Look under the rug.
But what’s with all the
When you look at my class definition, you can see that instead of deriving it from a generic object like before, I am now deriving it from Scenery. That makes Scenery the Rug’s superclass.
The idea is, of course, that I still want access to all the functionality that I built into the
Scenery class and that I merely want my Rug class to expand on it. In practical terms, it means that I don’t want to rewrite all the code I have already written for
Scenery, but instead I want it to seamlessly become part of my new class. Inheritance…
In order to achieve that, I need to make sure I call the
Scenery superclass whenever my
Rug class doesn’t do anything. This is achieved by calling <>super() to access the superclass and then simply calling whatever method you need.
In this case, I am calling
super().__init__() to make sure the token, name and description are properly initialized and at the end of
Evaluate() I make sure to call
super().Evaluate() to handle any responses I have not taken care of in my new class. By making this call, I am passing control over to the superclass which will then check if it has a response and react accordingly.
This is pretty cool stuff and it is starting to dig into some of the more complex features of object-oriented programming, because as I realized already, things can get a bit confusing at times, as to who calls what, when. But for now, I’ll simply try to keep things simple and hopefully I won’t lose my way.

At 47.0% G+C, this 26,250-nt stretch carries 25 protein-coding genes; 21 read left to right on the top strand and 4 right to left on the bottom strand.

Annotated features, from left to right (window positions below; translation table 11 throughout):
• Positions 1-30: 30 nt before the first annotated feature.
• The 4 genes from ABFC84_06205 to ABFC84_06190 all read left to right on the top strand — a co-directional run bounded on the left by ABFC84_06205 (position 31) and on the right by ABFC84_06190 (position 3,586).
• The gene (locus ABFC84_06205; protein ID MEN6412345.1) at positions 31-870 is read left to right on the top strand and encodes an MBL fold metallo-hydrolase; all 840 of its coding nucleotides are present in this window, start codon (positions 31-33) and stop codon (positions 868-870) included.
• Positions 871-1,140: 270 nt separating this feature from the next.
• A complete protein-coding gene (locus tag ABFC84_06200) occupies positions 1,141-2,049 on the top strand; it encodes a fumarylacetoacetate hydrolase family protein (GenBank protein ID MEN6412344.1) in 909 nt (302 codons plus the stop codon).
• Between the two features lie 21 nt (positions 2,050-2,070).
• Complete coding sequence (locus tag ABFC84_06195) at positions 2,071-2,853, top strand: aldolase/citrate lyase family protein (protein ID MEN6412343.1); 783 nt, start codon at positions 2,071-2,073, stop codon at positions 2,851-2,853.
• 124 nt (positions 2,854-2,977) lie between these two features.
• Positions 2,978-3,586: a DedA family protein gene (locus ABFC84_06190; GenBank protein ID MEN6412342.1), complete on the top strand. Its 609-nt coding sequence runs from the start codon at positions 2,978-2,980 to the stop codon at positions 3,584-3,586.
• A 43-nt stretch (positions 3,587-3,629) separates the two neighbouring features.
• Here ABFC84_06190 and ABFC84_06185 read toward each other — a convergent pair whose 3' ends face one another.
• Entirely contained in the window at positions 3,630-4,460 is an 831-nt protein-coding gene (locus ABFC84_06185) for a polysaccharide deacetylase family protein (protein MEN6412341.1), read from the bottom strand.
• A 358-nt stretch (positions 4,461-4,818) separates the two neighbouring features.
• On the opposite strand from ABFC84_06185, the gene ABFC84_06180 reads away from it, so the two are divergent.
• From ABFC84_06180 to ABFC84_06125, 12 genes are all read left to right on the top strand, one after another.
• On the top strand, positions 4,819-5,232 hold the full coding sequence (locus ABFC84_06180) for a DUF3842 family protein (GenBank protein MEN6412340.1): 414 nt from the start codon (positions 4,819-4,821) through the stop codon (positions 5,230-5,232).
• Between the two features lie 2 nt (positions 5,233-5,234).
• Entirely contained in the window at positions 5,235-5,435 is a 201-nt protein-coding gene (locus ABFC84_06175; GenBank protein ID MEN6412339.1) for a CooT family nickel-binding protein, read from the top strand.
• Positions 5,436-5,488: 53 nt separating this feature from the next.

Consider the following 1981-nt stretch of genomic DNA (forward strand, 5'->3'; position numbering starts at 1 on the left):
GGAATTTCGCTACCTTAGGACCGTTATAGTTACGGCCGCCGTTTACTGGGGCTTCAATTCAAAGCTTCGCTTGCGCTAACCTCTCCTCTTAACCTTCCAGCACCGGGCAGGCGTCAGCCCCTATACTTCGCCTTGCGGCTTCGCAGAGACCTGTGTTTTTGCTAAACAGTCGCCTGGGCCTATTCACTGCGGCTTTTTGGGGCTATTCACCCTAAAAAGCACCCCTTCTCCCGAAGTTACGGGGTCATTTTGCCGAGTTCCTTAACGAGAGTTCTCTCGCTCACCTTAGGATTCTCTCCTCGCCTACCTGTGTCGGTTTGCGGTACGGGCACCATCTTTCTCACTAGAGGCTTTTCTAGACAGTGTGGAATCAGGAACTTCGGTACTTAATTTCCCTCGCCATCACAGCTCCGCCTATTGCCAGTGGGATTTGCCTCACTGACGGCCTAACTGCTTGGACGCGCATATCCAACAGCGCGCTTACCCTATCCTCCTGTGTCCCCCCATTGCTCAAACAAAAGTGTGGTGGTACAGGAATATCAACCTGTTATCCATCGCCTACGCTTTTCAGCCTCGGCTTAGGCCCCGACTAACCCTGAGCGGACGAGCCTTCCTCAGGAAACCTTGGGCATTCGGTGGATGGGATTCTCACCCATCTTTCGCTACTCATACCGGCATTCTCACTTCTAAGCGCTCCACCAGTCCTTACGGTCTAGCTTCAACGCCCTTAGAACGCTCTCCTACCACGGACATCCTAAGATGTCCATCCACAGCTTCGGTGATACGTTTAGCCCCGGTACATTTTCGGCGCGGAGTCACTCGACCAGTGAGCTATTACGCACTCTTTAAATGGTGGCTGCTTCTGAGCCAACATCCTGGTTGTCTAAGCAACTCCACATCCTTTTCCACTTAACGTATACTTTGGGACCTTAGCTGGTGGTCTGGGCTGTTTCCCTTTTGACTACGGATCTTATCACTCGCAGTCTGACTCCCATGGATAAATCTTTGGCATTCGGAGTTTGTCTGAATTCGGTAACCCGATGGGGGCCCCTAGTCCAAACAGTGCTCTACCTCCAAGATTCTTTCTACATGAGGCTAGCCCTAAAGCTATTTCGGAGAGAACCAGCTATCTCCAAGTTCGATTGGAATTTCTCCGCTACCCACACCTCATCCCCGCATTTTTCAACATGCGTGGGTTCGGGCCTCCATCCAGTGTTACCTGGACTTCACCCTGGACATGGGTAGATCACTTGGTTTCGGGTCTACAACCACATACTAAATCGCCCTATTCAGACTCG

I was still not entirely happy with this, though. From the beginning of this project, I knew I wanted the game to be a little snippy, you know, take potshots at the player here and there, and this just seemed like a perfect occasion.
What if the player looks under the rug a few times? Wouldn’t it be a good place to start giving him a different kind of response after about three times or so? I think it is…
To make it happen, I decided to write a small method that implements that behavior.
def UnderRug ( self ): if self.UnderCount > 3: print ( random.choice ( [ "There's STILL nothing hidden under the rug.", "No matter how many times you will look under the rug, nothing will materialize, I'm sure."] ) ) else: print ( "There's nothing hidden under the rug." ) self.UnderCount += 1 return True